Recycling For Profit: The Evolution of the American Scrap Industry

EPA Grant Number: U915838
Title: Recycling For Profit: The Evolution of the American Scrap Industry
Investigators: Zimring, Carl A.
Institution: Carnegie Mellon University
EPA Project Officer: Lee, Sonja
Project Period: August 1, 2000 through August 1, 2002
Project Amount: $81,646
RFA: STAR Graduate Fellowships (2000) RFA Text |  Recipients Lists
Research Category: Social Science , Academic Fellowships


The evolution of the scrap material industry will be examined to determine how independently-operated companies were established and grew to contribute to material flows. Also studied will be how internal and external factors (including investments in technology, relations with suppliers and buyers of post-consumer materials, and cultural factors relating to the industry's association with notions of waste) historically have determined the industry's success or failure.


By using economic, narrative, and demographic data, the scope and nature of the growth of scrap trading and processing can be charted?from its small, localized efforts in the mid-19th century to its growth as a well-organized industry comprised of specialists working on local, regional, and global levels. A variety of qualitative and quantitative sources will be used to document this evolution. Quantitative sources include the U.S. Census of Business Wholesale Trade reports (which include data on the national and local levels of trade in the scrap iron and steel, scrap rubber, and waste paper industries) and the IPUMS sample of the U.S. Census of Population, which can determine the proportion of immigrants to native-born individuals who list their occupation as "junk" as well as the ethnicity and spatial distribution of individuals who list their occupation as "junk." Analysis of city directories for Pittsburgh, New York, and Philadelphia will determine the number of and spatial distribution of scrap firms within three of the major centers of scrap dealing. These data may indicate the effects of zoning ordinances seeking to eliminate "dirty" activities on the location of scrap yards in metropolitan areas. Qualitative sources include oral interviews, memoirs of scrap dealers, the records of firms and trade associations, trade journals such as Scrap Age and the Waste Trade Journal, and the preserved purchase invoices and correspondence of scrap firms and customers. These sources are available at the headquarters of the Institute of Scrap Recycling Industries in Washington, DC, the American Iron and Steel Institute's archives (at the Hagley Museum and Library in Wilmington, Delaware), and at various public and university libraries in the Pittsburgh area.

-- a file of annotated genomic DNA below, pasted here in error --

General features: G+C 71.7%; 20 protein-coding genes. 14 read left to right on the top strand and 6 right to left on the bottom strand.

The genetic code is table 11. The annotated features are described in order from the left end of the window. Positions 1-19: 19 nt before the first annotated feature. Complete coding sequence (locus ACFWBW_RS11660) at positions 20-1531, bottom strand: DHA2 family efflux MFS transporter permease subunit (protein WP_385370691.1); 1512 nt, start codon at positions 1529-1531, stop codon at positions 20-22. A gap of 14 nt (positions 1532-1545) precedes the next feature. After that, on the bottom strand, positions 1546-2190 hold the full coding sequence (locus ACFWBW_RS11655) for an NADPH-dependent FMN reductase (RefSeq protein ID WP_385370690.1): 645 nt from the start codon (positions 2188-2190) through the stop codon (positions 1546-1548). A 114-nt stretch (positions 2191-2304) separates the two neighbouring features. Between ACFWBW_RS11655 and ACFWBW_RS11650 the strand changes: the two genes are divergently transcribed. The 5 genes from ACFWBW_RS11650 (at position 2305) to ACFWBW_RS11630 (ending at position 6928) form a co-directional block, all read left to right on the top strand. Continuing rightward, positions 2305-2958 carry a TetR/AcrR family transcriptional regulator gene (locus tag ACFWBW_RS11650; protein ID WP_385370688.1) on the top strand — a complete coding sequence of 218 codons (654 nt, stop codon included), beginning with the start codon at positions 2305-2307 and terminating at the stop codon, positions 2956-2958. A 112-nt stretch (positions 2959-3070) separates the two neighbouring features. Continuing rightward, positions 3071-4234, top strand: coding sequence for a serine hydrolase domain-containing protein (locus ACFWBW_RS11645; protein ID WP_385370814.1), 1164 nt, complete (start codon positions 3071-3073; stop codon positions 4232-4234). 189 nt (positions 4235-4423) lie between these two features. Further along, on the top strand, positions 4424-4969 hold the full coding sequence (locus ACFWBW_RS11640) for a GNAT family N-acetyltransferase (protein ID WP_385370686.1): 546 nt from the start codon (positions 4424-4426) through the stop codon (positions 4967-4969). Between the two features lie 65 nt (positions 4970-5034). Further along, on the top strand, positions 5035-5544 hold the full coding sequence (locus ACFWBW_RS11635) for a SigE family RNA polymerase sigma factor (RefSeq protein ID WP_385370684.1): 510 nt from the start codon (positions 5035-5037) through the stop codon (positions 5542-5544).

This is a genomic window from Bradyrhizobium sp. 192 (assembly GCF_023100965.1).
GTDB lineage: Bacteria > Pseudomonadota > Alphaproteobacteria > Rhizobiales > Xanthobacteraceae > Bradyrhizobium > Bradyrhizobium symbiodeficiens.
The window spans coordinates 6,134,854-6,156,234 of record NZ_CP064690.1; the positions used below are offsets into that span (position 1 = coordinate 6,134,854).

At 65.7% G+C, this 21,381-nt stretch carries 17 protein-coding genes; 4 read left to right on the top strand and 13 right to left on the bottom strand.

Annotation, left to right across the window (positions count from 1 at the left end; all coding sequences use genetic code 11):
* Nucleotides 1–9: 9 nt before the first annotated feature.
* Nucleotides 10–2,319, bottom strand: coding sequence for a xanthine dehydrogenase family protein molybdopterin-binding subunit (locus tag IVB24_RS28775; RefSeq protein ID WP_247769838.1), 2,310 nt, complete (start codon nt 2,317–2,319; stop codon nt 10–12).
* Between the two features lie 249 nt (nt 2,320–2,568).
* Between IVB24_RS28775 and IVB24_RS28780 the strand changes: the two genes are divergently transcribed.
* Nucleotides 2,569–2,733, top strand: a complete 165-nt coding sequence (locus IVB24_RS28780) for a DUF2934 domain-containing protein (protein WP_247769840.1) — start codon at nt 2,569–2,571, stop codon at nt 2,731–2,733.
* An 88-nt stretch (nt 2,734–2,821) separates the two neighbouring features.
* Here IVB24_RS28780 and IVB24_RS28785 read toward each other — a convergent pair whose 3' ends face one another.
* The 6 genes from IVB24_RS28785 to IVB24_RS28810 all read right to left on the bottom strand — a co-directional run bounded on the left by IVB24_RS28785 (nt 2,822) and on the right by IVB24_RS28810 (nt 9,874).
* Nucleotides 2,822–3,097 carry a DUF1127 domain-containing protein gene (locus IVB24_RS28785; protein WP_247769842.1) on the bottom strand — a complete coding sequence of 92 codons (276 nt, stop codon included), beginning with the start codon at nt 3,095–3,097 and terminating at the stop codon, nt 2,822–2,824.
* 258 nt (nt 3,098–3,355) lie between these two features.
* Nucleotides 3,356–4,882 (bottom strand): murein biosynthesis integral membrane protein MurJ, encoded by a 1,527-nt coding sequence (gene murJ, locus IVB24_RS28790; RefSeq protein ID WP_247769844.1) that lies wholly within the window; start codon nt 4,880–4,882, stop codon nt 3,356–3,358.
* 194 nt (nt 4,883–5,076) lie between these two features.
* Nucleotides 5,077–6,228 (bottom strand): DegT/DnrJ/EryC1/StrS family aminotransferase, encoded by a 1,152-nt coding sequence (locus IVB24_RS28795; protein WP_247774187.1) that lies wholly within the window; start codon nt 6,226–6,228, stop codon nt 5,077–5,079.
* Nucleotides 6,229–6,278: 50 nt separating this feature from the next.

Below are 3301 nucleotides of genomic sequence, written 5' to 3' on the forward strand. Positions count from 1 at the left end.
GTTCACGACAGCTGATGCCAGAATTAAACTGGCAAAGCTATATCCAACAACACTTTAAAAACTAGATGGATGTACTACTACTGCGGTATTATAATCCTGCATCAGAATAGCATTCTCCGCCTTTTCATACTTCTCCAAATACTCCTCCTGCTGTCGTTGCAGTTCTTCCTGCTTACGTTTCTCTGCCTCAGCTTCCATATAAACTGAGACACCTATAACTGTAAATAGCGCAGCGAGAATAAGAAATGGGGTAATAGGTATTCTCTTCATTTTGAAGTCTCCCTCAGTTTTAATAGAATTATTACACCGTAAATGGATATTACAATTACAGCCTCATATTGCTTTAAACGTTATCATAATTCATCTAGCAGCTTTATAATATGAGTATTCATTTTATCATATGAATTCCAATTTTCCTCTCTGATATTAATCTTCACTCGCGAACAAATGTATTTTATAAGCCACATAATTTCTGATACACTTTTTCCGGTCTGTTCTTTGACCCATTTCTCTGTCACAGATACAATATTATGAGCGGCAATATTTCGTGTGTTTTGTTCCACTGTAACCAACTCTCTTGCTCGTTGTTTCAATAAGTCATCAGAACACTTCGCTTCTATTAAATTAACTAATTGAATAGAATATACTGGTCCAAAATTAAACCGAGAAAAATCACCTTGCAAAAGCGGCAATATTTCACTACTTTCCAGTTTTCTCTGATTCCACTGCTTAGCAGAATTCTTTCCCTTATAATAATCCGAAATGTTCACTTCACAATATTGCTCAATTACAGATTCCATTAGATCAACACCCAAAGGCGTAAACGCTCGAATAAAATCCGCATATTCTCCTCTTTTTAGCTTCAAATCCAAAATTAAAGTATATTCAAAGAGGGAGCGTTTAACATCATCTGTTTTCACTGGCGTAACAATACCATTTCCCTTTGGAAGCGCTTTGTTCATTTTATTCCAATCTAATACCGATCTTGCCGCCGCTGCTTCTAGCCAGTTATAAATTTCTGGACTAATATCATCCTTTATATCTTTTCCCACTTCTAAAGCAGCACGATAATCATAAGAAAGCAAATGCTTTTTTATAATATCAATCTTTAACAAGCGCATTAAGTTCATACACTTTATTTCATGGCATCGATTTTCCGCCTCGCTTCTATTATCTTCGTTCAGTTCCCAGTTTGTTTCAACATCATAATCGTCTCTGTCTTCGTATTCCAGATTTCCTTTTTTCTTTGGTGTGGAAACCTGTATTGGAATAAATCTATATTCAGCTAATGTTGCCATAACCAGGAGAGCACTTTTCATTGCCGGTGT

Expected Results:

The hypothesis is that scrap yards were pushed to areas on urban peripheries and to poorer neighborhoods, where zoning ordinances were not enforced.

Supplemental Keywords:

ethnic groups, hazardous materials, hazardous waste, sustainable development, waste reduction, waste minimization, public policy, socioeconomic, conservation, history, industrial ecology, metals, heavy metals, toxics, chlorofluorocarbons, CFCs, polychlorinated biphenyls, PCBs, social science, remediation., RFA, Economic, Social, & Behavioral Science Research Program, Air, Toxics, Geographic Area, Waste, Water, Ecosystem Protection/Environmental Exposure & Risk, National Recommended Water Quality, air toxics, exploratory research environmental biology, Remediation, Ecosystem/Assessment/Indicators, Chemical Mixtures - Environmental Exposure & Risk, Ecosystem Protection, environmental justice, State, Ecological Effects - Environmental Exposure & Risk, Corporate Performance, Ecological Effects - Human Health, decision-making, Environmental Statistics, Mid-Atlantic, Engineering, Chemistry, & Physics, East Coast, Market mechanisms, Economics & Decision Making, Ecological Indicators, hazardous waste management, hazardous waste treatment, demographic, Willimgton, DE, scrap industry, sustainable development, waste minimization, waste reduction, Pennsylvania, economic research, Delaware (DE), zoning ordinances, Washington, DC, conservation, economic issues, socioeconomics, ethnic groups, hazardous waste, hazardous waste facilities, Philadelphia, ethnicity, hazardous waste generation, Polychlorinated Biphenyls PCBs:, PCB, culture and social practices, New York, NY, CFCs, DC, public policy, social science, scrap programs, heavy metals, metals, social sciences, PA, New York (NY), Pittsburgh, PA

Progress and Final Reports:

  • 2001
  • Final